The use of lasers in the formation of Vitreous layers on surfaces

  • K. J. Blair
  • J. T. Spencer
  • W. M. Steen
Part of the NATO ASI Series book series (NSSE, volume 307)


The action of a laser beam on a cement-based material, such as concrete, can provide the necessary energy to convert the cement into a glass. The concrete surface is non-uniform, owing to the presence of aggregate pieces. Consequently, a non-uniform glass results. If an additional, uniform cement layer is applied to the surface prior to laser processing, a uniform vitreous layer can be formed on the concrete surface.

This technique can be applied to the “fixing” of hazardous materials, such as radioactive dust, to stable substrates. The material is immobilised, reducing the danger of inhalation or ingestion. A similar cement coating can be applied to other building materials, such as steel and brick, resulting again in a uniform, vitreous sealing layer.

The heating effect of the laser in forming this glass can have a detrimental effect on the mechanical integrity of the coating and substrate. Direct glazing of concrete or the application of a thin coating layer shows that dehydration can occur, which destroys bonds and thus reduces mechanical strength. To avoid this, an insulating layer can be applied beneath the vitrifiable layer, in order to thermally insulate the substrate from excessive temperature rises. Several interfaces are therefore formed within the system, dependent both upon the temperature reached, and the specific material. The heat-affected zone (HAZ) provides the “weak link” in the coated material, and generally mechanical failure occurs within it.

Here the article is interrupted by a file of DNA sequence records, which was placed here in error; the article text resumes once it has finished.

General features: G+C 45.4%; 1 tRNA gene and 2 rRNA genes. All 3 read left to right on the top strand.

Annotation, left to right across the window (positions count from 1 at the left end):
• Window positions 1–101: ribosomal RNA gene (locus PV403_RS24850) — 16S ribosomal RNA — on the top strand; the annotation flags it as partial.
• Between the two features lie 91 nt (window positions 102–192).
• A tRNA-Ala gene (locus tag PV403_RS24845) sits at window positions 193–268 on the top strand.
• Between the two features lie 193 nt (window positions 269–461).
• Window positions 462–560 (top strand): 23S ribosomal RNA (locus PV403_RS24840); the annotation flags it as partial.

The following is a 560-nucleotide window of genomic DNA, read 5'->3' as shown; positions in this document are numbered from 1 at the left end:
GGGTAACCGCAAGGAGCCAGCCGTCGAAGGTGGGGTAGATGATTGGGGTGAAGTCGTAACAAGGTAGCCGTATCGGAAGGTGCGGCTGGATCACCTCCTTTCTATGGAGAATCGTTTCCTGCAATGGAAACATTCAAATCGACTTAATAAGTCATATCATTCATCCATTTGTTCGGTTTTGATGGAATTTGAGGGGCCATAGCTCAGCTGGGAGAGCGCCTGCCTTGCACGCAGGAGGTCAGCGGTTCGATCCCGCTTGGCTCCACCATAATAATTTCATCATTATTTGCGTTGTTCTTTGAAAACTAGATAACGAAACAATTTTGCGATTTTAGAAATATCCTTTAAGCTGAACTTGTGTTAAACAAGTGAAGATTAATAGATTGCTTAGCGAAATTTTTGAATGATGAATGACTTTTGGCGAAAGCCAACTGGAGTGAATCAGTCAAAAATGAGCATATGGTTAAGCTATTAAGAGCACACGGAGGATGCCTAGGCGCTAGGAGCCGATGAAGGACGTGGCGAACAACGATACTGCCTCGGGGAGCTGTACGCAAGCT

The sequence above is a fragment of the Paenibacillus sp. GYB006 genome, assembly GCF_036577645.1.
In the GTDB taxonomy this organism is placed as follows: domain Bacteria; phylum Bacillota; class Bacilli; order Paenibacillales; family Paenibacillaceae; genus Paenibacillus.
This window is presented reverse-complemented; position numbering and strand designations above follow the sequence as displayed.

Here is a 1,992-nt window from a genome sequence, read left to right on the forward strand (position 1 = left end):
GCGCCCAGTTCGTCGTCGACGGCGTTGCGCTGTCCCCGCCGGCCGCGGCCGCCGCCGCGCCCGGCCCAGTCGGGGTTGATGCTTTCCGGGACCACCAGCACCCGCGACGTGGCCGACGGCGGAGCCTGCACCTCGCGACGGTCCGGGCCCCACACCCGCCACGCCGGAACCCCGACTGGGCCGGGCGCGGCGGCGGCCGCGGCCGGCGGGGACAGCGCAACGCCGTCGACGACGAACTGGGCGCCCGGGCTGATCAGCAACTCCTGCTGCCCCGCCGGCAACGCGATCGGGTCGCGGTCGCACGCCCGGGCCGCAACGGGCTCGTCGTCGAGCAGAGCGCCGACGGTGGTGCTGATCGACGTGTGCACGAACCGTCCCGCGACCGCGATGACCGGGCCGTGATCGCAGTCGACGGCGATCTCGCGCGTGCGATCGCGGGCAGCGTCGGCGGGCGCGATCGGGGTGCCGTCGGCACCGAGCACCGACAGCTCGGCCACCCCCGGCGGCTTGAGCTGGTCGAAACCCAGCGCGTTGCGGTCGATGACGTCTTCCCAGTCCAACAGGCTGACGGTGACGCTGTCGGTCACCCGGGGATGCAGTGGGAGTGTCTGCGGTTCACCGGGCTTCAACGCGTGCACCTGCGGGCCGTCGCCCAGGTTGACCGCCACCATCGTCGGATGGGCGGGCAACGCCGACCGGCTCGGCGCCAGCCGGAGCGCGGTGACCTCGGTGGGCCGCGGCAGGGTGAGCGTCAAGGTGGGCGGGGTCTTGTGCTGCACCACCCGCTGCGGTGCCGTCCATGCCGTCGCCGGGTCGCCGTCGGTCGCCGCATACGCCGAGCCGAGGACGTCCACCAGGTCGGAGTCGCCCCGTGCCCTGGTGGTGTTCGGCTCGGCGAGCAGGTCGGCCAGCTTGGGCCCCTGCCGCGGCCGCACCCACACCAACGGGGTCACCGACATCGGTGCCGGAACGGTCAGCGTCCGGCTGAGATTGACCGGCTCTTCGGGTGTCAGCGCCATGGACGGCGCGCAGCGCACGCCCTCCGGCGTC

The substrate/coating system can be characterised in terms of these interfaces and the temperatures attained. The subsequent performance of the system is dictated by the nature of the materials and processing applied.

The effect of various processing parameters (e.g. laser type, power density, sample traverse speed) has been investigated. The effect of incorrect processing is mechanical failure of the coating or substrate, resulting in cracking and spalling of the material. Microscopic inspection and mechanical pull-off tests have been used to determine the optimum processing conditions.


Heat Affect Zone Traverse Speed Concrete Surface Cement Matrix Thermal Interface 
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Copyright information

© Kluwer Academic Publishers 1996

Authors and Affiliations

  • K. J. Blair
    • 1
  • J. T. Spencer
    • 2
  • W. M. Steen
    • 1
  1. 1.The Laser Group. Department of Mechanical EngineeringUniversity of LiverpoolLiverpoolUK
  2. 2.Company Research LaboratoryBritish Nuclear Fuels plc. Springfield WorksSalwickUK

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